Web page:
In the case of beliefs, we are not in too much trouble; the thought that beliefs are rational when they are based on a sound judgment of the evidence seems the right one. This allows a belief to be true but irrational and false but rational, and leaves for further scrutiny only such questions as how much evidence a man ought to look at before forming his beliefs. Desires are trickier; Elster does not want to say that desires are rational only when they are moral - he flinches a little at the thought of parting company with Kant, but he is surely quite right to do so; as he says "between the thin theory of the rational and the full theory of the true and the good there is room and need for a broad theory of the rational". The man who has wicked desires need not hold them heteronomously - they need not be compulsive, nor compensatory, and the Platonic picture of the wicked man as suffering from civil war in the soul is surely not an accurate portrait of all wicked men.

As this suggests, the obvious analogue to beliefs held on the basis of sound judgment is autonomous desires. This is why so much of Elster's book is devoted to "sour grapes"; the thought is that some ways of acquiring desires are autonomy-preserving or autonomy-displaying, while others are not. But what they are is here left "as a residual" - autonomy-preserving ways of acquiring desires are those ways which are left after the heteronomous ways have been eliminated.

I am not sure that this is the best way to get a theory of autonomy going. It looks much too vulnerable to attrition - desires may arise in us in all sorts of ways, and it is hard to believe that one particular way is going to emerge as acceptable when all the unacceptable ways have gone; and, in any case, what Elster's long and engrossing account of "states that are essentially by-products" suggests is that desires which are highly valued when we have them may only be required by processes which aim overtly at something altogether else.

For instance, the desire to acquit myself bravely in battle may only arise as the by-product of childish games of derring-do; it's not a desire I could simply summon up from old, nor is it a desire I could come to have when I saw the implications of my other desires - it's the wrong sort of desire for that process to explain it. It seems to me that one either has to say that it is neither an autonomous nor a non- autonomous desire, or do something rather different from Elster and say that autonomy is primarily a feature of persons rather than their desires, and that my desire to acquit myself bravely in battle is autonomous, not in virtue of how I acquired it, but in virtue of how I could treat it now.

If I could suppress acting on it for the sake of preserving the whole army, say, it would be an autonomous desire and thus far rational. The same thing holds for wicked desires; Plato's tyrant cannot control his cruelty and treachery: the autonomous tyrant can. None of this detracts from the interest of Elster's discussion of "by-products" and "sour grapes". These discussions are quite largely self-contained reflections on particular issues, and are full of uncommon common sense. So, for instance, he suggests that "participatory" theories of democracy are self-defeating to the extent that they suppose that the overt end of politics can be the enhancement of the political virtue of the citizen; politics has to be about something else before there can be any point in participation. Mill's enthusiasm for participation looks perfectly sensible on this view, since Mill supposes that people will participate to protect their interests and inform their rulers of what they want, even though what the eventually values about the process is the type of character it produces. Hannah Arendt, on the other hand, who goes on at length about virtuosity and appearing in the public space, leaves it much less clear what the practical basis of politics is - especially since she treats most practical matters with a curious snobbish contempt.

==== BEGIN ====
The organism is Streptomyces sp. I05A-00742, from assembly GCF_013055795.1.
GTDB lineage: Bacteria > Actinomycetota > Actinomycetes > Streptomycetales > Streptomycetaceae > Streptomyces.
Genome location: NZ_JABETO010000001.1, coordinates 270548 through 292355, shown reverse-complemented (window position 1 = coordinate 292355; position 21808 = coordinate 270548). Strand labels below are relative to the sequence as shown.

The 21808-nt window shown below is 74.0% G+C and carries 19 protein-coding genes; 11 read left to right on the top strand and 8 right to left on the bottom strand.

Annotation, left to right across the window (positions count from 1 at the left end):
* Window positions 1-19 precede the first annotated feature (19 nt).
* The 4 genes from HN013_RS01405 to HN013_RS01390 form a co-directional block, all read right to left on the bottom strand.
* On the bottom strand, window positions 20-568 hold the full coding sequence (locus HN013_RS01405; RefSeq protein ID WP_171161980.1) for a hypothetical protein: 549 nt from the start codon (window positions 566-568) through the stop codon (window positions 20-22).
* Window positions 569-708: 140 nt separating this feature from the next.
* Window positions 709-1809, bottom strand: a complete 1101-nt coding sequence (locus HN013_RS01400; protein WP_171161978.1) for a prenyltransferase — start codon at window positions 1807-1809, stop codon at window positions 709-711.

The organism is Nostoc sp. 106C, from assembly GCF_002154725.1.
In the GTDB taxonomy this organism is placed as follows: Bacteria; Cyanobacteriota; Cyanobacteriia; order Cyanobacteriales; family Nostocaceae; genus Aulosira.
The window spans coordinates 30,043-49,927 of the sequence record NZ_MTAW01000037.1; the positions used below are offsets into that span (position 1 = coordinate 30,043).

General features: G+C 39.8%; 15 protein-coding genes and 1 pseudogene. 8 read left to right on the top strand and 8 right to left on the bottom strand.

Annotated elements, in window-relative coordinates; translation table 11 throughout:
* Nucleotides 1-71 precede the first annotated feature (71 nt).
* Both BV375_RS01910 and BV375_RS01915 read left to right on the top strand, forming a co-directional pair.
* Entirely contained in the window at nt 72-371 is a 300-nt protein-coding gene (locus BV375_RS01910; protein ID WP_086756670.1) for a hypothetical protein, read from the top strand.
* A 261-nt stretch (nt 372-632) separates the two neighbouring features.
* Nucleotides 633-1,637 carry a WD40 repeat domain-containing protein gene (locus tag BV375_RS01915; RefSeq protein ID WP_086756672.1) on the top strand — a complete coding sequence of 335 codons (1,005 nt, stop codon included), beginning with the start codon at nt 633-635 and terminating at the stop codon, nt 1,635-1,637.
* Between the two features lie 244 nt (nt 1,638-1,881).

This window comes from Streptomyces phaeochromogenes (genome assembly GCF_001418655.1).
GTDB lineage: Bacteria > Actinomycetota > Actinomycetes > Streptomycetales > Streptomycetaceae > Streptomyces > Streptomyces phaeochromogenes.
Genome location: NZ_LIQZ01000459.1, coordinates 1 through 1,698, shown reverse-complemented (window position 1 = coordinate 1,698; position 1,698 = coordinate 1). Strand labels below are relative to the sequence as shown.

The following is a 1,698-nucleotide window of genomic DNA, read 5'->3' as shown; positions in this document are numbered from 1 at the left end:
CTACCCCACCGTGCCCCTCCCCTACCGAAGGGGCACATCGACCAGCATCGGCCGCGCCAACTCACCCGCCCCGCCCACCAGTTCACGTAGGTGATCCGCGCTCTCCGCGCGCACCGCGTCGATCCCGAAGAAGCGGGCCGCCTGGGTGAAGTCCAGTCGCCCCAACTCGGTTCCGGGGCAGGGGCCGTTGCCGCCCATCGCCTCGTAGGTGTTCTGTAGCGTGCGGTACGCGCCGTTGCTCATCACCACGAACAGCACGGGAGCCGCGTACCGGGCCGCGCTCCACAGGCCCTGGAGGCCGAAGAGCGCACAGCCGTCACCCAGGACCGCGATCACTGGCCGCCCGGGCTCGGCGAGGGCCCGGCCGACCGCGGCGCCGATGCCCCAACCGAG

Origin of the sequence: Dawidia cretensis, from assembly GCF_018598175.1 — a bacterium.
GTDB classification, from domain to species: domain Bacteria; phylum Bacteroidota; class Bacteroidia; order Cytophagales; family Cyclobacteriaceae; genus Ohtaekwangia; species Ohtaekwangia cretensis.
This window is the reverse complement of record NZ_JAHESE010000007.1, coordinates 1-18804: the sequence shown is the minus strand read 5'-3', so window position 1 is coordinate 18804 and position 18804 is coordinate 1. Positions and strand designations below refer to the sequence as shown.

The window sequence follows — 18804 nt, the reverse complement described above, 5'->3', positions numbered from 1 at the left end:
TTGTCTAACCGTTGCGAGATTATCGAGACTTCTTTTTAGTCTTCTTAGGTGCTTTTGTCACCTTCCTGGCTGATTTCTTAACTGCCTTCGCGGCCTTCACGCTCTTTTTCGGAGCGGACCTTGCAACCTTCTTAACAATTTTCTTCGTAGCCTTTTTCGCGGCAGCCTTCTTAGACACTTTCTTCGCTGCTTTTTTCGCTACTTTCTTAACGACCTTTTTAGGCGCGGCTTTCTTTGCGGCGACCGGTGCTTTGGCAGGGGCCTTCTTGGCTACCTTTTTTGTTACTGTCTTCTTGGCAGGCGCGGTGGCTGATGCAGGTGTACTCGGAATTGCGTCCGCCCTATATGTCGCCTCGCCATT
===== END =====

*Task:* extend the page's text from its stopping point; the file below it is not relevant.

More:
Again, Elster smartly demolishes all forms of social theory which treat by-products as if they explain what the whole social system is organized to do. Leibniz and Malebranche are revealed as the two patron saints of what Elster dismisses as "the obsessional search for meaning" - more vulgarly known as the "it's no accident that" school. Leibniz thought that everything was part of God's strategy for making this the best of all possible worlds - so that deformed children are a way of teaching midwives the beauties of normality; Malebranche more mildly argued that they were the minimal price God had to pay for the quality of the whole system. On either view, their meaning lay in their place in the whole order.

The modern version of Leibniz - or Leibniz inverted - appears in Foucault's Discipline and Punish, where he asks "what is served by the failure of the prison?" Having supposed that it must serve a purpose, he leads us (by the nose) to the supposition that "the prison, and no doubt punishment in general, is not intended to eliminate offences, but rather to distinguish them, to distribute them, to use them; that it is not so much that they render docile those who are liable to transgress the law, but that they tend to assimilate the transgression of the laws in a general tactics of subjection." What is wrong with this is that it supposes that once we've asked "cui bono? " - whom does it suit for society to be like this? - we've explained why society is like this. And this commits the worst of all sins in Elster's eyes, which is to assume a causal process without taking any trouble to suggest what causal mechanism is at work to produce it.

The same argument disposes of large parts of the Marxist theory of ideology. But readers who want to see a really meticulous demonstration of the claim that Marxism must, to be credible, produce an account of the causal mechanisms which ensure that people will believe what's good for their rulers, will enjoy Elster's demonstration that beliefs shaped by people's situations do not necessarily serve their interests' or their rulers' interests, and that beliefs shaped by interests do not necessarily serve the interests that shape them either - from all of which, and awkwardly for Marxism, it follows that the fact that beliefs do serve certain interests does nothing to explain people's holding those beliefs. The seminar is an open-ended one, and it will be interesting to see whether anyone manages much of a reply to this; but one thing which we can all be grateful for is the way Jon Elster raises the level of all the arguments he is involved in.

[end of page 1112]

[Ryan, Alan, Reasoning with the unreasonable, The Times Literary Supplement, October 14, no. 4202, p. 1112-1112]